Digital Privacy


Linux Privacy

Switching to a more private digital life.

Reasons, tools, and ideas for making your life online more private.

Privacy Image

A few months ago, I switched over to Linux. I installed Arch Linux from scratch (typical installation, but there are helper scripts out there and similar things), and learned a lot. I started looking into more linux-y things and even found a few resources, blogs and channels along the way.

I then switched back to Windows (a mistake). I still watched videos about Linux and longed to be back, so a couple of months later I switched back. This post is about those couple of months, and how I prepared for that switch.

The beginning.

I was a little cautious with my privacy at first (Firefox and DuckDuckGo user here), but it was very eye opening when I first started watching videos on YouTube from Bryan Lunduke and The Linux Gamer. While sometimes a bit over the top with their opinions and ideas, they are both very knowledgeable about Linux and it’s history. They also do a few collaboration videos that are very interesting as well. I highly recommend checking out some of Lunduke’s “Linux Sucks.” talks. As for privacy itself, I listened to the IRL Podcast, a podcast from Mozilla that is all about online privacy. These resources helped me understand what was wrong with my previous way of thinking about my digital life / privacy and how to obtain my best version of that.

Allowing myself to accept the bad news about privacy online.

We live in a time where people trade their data for services. People expect “free” applications on their smartphones, tablets and other devices. What they don’t see is all of their data being collected and sometimes sold. Privacy policies are very important - even if you ignore all of it, when you click that Accept button at the bottom you’re agreeing to everything on it. I think most people don’t care, but that is probably because they don’t read the policies for services and applications that they use.

If you read these policies, terms and conditions, and other documents, you’ll probably end up feeling unsure about things. That’s because most of these documents are made to be confusing for consumers on purpose. They will contain phrases and sentences such as “Your data may be sold to important 3rd party groups and / or affiliates.”, and “We do not collect your data, but others may.”. Vague wording is important - they are, of course, trying to get you to use their service.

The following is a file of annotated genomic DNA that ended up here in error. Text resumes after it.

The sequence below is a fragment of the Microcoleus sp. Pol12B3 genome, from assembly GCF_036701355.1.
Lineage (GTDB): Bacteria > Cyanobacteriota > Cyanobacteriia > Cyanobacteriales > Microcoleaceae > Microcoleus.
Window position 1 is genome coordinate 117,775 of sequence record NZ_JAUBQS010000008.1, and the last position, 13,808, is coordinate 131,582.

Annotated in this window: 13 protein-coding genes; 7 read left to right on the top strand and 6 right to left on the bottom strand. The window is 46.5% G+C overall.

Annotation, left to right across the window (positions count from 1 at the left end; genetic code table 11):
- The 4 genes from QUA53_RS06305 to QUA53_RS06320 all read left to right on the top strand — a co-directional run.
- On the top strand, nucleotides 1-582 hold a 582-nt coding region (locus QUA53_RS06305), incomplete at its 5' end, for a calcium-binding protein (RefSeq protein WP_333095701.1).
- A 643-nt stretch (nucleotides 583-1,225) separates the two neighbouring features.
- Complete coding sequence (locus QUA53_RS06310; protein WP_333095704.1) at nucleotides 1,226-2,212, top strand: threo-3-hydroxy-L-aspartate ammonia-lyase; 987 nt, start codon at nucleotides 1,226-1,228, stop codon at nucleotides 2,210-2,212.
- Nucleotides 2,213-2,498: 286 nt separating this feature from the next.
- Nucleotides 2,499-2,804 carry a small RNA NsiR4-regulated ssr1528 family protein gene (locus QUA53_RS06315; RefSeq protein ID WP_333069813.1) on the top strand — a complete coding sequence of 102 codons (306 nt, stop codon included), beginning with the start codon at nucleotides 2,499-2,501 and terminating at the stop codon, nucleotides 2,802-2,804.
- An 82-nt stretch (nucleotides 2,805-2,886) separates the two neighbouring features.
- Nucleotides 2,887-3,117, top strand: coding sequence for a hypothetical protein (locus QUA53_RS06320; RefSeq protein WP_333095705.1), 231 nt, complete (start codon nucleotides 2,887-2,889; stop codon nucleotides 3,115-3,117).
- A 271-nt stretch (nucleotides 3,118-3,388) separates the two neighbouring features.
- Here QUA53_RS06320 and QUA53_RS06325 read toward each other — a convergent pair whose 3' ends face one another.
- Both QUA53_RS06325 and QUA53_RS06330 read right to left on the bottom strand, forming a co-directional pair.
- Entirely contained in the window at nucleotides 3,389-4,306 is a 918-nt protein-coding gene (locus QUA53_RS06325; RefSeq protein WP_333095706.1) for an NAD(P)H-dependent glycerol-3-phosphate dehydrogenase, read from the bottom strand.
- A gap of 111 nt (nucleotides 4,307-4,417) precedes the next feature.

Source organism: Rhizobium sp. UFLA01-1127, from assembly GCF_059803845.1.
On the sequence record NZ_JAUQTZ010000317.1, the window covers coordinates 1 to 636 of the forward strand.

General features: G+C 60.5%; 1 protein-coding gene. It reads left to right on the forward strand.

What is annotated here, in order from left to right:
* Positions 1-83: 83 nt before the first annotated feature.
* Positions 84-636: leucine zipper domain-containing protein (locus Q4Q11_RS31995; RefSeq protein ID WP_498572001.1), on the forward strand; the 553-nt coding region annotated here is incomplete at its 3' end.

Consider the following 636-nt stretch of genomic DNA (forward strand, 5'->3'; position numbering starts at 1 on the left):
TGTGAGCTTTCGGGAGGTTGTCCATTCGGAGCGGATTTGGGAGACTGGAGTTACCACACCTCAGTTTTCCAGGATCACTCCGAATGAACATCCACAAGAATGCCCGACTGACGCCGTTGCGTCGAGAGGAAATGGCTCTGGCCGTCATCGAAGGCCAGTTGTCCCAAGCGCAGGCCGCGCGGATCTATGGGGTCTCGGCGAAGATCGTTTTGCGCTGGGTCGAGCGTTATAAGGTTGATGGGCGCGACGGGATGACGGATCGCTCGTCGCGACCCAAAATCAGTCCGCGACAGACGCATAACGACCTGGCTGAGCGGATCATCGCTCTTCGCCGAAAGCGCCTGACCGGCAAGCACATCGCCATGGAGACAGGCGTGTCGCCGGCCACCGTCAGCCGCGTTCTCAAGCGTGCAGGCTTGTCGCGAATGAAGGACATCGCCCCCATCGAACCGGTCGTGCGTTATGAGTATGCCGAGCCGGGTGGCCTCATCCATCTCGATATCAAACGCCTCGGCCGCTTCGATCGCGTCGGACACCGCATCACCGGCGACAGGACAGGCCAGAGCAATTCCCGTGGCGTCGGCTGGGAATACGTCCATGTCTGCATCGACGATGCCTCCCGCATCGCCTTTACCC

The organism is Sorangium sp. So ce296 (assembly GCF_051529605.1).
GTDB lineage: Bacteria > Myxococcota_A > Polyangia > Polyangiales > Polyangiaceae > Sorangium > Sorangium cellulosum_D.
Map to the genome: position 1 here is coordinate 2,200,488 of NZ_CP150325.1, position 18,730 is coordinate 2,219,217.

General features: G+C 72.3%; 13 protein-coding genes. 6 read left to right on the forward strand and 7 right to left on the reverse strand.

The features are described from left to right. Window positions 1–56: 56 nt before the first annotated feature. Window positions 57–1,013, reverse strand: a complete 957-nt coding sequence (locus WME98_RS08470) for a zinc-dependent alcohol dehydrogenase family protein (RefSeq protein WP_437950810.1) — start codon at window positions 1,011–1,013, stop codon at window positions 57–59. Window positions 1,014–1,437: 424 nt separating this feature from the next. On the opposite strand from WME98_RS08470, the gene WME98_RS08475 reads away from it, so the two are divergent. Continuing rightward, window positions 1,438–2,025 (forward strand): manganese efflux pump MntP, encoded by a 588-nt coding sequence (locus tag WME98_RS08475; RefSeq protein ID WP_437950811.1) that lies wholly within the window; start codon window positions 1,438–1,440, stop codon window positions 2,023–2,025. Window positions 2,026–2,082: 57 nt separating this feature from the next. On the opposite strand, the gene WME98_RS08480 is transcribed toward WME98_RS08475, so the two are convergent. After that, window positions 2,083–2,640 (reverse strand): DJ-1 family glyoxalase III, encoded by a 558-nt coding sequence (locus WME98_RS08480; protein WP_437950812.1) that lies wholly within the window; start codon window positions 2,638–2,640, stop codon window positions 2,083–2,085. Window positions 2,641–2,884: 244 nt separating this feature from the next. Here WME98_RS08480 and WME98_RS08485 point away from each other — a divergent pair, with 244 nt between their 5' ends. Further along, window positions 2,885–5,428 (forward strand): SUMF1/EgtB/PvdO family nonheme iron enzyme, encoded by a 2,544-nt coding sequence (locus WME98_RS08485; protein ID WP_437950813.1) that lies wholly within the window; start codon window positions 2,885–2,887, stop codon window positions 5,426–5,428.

Understanding that there are other options out there.

Just before you give up hope that you can’t use a certain application, remember that there are so many others out there, some of which are likely the same whilst others may be privacy-focused and open-source. One thing I do is search “Alternative for X, open source”. Open-source applications are usually privacy-focused, but be sure to check their privacy policy and other documents.

The middle.

I began my research and started switching to more privacy-focused and open-source applications and services. I started with a password manager. I had used a free trial before from a closed-source app, but had never really used it much and eventually deleted my account. After a couple days of looking for something, I settled on BitWarden - a free and open-source password manager. I switched over many of my passwords to it using the generator, and later on decided to buy a pro license ($10 a year).

I then focused on applications on my phone. I downloaded F-Droid to install free, open-source apps. This was a great way to relieve myself of default apps on my phone by using open-source versions of them. I rid myself of many Google apps including Keep, Drive, Photos, Contacts, YouTube and more. I also deleted Snapchat (one of my last social media accounts left), removed or disabled other apps that I did not use and felt like they shouldn’t be running, and unsubscribed from services such as Spotify and Hulu.

Before completely removing Google Drive and Photos, I installed a Nextcloud instance on my web server. I then archived old photos and files and stored them there. I can’t recommend Nextcloud highly enough. It’s open-source, free, and it gives you a TON of options to control your data the way you want. See TLG’s video on Nextcloud to understand why it’s so great!

I also switched to Varo Bank, as their privacy policy says that they do not collect certain private data and do not sell or share your data to anyone.

Last, but not least, I switched to Proton Mail, an open-source, privacy-focused email provider. I’ve loved being on their platform and I will eventually sign up for one of their premium plans.

The end.

All of this was leading to one moment - switching back to Linux. I decided from the start that this was where it was headed, and once I was there I would stay there no matter what. Eventually settling on Solus, I installed and I’ve never looked back. Everything I need is here, and if there is something I don’t have there are multiple ways to install and use it (whether through Wine, PlayOnLinux, Lutris, Steam Play…).

In the last few months I’ve moved my domains over to Njalla and moved my servers over to Alpine Linux. I’ve also brought an old Raspberry Pi 2 back to life by installing the latest version of Raspbian and running Pi-Hole on it 247. I have also installed more Firefox add-ons such as Decentraleyes, Privacy Badger and HTTPS Everywhere. An awesome resource has been the Privacy Tools Website.

I am overall happier with my online privacy and I hope that this post helps other people get to the same peace of mind.